201. My cousin messages me the other night telling me she couldn’t stop sobbing, which concerned me since she suffers from depression and she doesn’t usually tell me when she’s crying. Her next message was “it’s all your fault. You and your stupid John Green book!” I had given her the book months ago. Guess she finally got around to reading it. I regret nothing!

  202. I struggle to fight the tears when I watch vet shows. Especially when the animals die. They’re the worst.

    Books to really get the sobs going;
    The Art of Racing in the Rain, by Garth Stein *seriously, good luck getting the lump out of your throat
    Zamba, by Ralph Helfer
    Modoc, by Ralph Helfer
    The Bronze Horseman, by Paullina Simons

  203. (hangs head In shame). I haven’t ever watched and episode of Doctor Who but I have a really good reason. I went to England and my friend brought me to and exhibit and it was all creepy and scary and things popped out at you and I have PTSD and I almost peed my pants and cried in public! So it’s her fault not mine.

    My partner doesn’t understand books either or why I insisted on standing in line at midnight ever time a new Harry Potter book came out and then stayed up the whole night reading it. She also thought I had lost my mind when I threw the last book of the Hunger Games across the house and every swear word I knew came flying out of my mouth when a certain character died!

    When the boy I nannied for before I got sick was reading the Harry Potter books someone spoiled Dumbldore for him and he was dying for me to confirm it for him and my response was I will neither confirm nor deny that this statement is true… Drove him crazy. He also hated that I would not tell him if Snape was bad or good. I told him he had to figure it out for himself just like the rest of us. I would be happy to discuss his ideas about it but I would not tell him one of the most important parts of the book. It’s kind of crazy for about two years the best person I had to have a conversation with was a 8 year old and I swear he came up with the best discussions! I had to go back and reread some of the books just so I could answer his questions lol.

    I have one friend who will randomly call me and say OMG so and so died I have gotten to the point of asking her if this is a real person or someone from one in her book. I do the same thing to her she’s usually a book ahead of me though so I’m usually prepared for the death which is good for me I don’t like surprise deaths in random books had she done it to me in the Harry Potter series I would have killed her.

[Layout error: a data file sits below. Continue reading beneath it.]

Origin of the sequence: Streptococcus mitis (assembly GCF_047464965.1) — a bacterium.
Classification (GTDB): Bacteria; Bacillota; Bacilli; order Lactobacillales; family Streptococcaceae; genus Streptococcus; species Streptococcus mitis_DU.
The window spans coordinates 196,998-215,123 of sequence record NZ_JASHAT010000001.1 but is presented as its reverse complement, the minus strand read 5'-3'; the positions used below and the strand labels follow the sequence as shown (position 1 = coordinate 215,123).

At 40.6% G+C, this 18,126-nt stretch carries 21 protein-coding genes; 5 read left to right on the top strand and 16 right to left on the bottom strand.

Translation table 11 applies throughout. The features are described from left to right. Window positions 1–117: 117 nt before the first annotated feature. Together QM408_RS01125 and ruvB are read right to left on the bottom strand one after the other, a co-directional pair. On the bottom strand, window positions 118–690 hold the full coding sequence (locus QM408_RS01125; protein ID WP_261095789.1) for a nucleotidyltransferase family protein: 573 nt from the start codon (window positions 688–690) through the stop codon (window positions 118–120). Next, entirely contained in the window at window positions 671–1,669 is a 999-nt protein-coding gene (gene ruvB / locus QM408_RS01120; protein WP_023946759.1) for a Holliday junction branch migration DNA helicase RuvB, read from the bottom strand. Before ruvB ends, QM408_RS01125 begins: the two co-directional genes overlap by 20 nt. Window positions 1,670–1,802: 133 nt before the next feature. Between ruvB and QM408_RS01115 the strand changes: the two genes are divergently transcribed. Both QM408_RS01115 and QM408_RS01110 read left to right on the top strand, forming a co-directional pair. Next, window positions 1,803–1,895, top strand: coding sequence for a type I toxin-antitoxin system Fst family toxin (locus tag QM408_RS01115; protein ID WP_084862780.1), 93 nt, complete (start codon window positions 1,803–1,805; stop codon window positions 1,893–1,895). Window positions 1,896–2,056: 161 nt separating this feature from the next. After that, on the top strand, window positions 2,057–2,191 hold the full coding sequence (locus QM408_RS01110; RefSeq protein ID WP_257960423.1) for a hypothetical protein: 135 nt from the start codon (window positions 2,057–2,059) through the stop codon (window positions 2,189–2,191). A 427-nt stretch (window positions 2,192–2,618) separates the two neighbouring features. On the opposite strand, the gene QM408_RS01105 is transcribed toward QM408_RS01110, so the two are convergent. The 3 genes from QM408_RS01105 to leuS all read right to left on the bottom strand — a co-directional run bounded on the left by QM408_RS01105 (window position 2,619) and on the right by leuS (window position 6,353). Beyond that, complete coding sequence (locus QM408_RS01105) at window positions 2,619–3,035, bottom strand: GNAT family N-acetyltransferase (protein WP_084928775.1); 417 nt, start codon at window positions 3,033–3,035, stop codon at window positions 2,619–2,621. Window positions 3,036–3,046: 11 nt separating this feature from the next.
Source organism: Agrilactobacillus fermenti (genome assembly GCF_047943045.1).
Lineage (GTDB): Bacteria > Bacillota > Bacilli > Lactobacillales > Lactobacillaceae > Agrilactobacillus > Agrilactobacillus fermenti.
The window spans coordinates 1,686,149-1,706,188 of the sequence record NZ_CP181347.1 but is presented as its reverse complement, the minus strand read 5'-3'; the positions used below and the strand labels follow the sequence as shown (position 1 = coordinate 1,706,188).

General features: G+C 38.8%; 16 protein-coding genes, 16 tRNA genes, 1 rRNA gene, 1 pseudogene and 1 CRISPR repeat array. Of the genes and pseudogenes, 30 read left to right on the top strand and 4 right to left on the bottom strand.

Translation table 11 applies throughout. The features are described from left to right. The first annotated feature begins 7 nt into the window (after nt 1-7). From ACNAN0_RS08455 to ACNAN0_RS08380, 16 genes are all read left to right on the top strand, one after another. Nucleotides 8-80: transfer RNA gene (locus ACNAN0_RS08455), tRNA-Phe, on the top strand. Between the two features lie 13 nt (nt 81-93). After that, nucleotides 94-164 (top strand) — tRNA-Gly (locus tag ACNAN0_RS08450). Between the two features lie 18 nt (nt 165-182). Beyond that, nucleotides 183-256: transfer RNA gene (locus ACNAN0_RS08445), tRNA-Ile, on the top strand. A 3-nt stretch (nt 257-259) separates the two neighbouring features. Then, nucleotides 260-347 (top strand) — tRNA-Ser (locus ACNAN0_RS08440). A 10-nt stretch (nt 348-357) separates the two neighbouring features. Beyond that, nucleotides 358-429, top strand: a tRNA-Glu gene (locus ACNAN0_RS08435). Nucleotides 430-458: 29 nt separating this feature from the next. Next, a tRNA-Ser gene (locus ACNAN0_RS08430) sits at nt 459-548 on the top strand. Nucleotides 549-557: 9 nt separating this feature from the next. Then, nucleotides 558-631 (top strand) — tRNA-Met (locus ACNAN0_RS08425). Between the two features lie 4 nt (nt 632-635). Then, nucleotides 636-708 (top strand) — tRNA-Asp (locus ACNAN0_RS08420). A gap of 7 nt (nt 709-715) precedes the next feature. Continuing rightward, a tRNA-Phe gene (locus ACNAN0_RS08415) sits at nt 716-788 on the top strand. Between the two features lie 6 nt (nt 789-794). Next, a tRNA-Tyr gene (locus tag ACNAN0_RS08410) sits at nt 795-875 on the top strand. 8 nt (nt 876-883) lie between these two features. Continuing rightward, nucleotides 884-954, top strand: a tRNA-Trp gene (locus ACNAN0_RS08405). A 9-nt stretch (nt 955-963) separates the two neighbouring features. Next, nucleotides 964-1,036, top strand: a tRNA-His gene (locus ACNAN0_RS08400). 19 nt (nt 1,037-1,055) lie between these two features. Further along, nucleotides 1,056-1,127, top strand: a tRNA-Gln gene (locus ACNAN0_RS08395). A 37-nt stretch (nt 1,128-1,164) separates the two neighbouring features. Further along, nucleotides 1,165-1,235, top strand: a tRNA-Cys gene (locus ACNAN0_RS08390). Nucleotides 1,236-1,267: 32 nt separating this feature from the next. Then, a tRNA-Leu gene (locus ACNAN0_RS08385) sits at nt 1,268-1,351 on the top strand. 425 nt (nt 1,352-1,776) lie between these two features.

No one I could handle a book about kids with cancer I’d be a mess!

    I can’t read much right now due to being sick it effects my eyes so I’ve been listening to audio books and downloaded IT because the movie terrified me… Yeah I forgot that Golden rule that the Book is always better aka scarier in this case than the movie… And since I spend so much time in bed in and out of sleep and twilight sleep while listening it made for some interesting terrifying dreams I can only imagine what a book about kids with cancer would do to me!!

    Btw I cried like a baby during parts of the HP books and a few others. My girlfriend doesn’t get it either.

  204. This just happened to me last week. I came to work and everyone’s all, “How are you?” And I’m like, “Great, except that one of my friends just got caught in a terrible scandal.”

    And then I remembered that no one else was reading the same book I was. Their loss.

  205. I read that book on vaca in Mexico. Imagine how confused my husband was when he heard me in the bathroom with explosive diarrhea whilst bawling my eyes out on the toilet.

  206. OMG! that book! took my heart and crushed it with its perfect well-written fists. I don’t know if I hated him for writing it or loving him for the same thing.

  207. I jsut finished reading this again myself and it is a lovely book! I want to know these kids! I cried while I laughed!

  208. Esmertina-
    I used to teach developmentally disabled adults, and my assistant and I decided to read them the Little House series. Cut to the two of us sobbing in the hallway because Jack the dog died (and we didn’t want to scare the class)! To top it all off, our boss thought we were crying because our STUDENT named Jack died. It was so embarrassing to explain it all…..

  209. OH man. I just watched the Dr. Who episode with Van Gogh, and I was bawling my eyes out. Brian came home and was all, “Are you freakin’ kidding me?”

  210. I finished the end of this book in the back of a classroom at a middle school. (I work there, I’m not a creeper) The middle schoolers mocked me as I sobbed. That book killed my soul!!! You’re pretty spot on about the Doctor too!

  211. I made the mistake of reading TFIOS at the bookstore. So, so many tears. (I mean, DUH, but I thought I could hold it together…)

    A few years ago, my mother gave me a book for Christmas – The Art of Racing in the Rain. Normally she’s awesome at picking books, but this was probably the least thoughtful book purchase she has ever made – I guess it was a “staff recommended” book at the bookstore, so she’d grabbed it without giving it much thought. It’s told from the POV of a man’s old, dying dog. Sad, obviously, but sometimes sad is okay right? …but at the time, it was only four months since we had to put down the dog we’d had since I was a kid. I was sobbing within 10 pages of that damn book.

  212. I knew I loved you, the fact that you liked and cried over tfios just cements everything…..I agree with another post, just as I cry when reading books, I often burst into laughter as I listened to you reading your book….emotion is always welcome and good!!!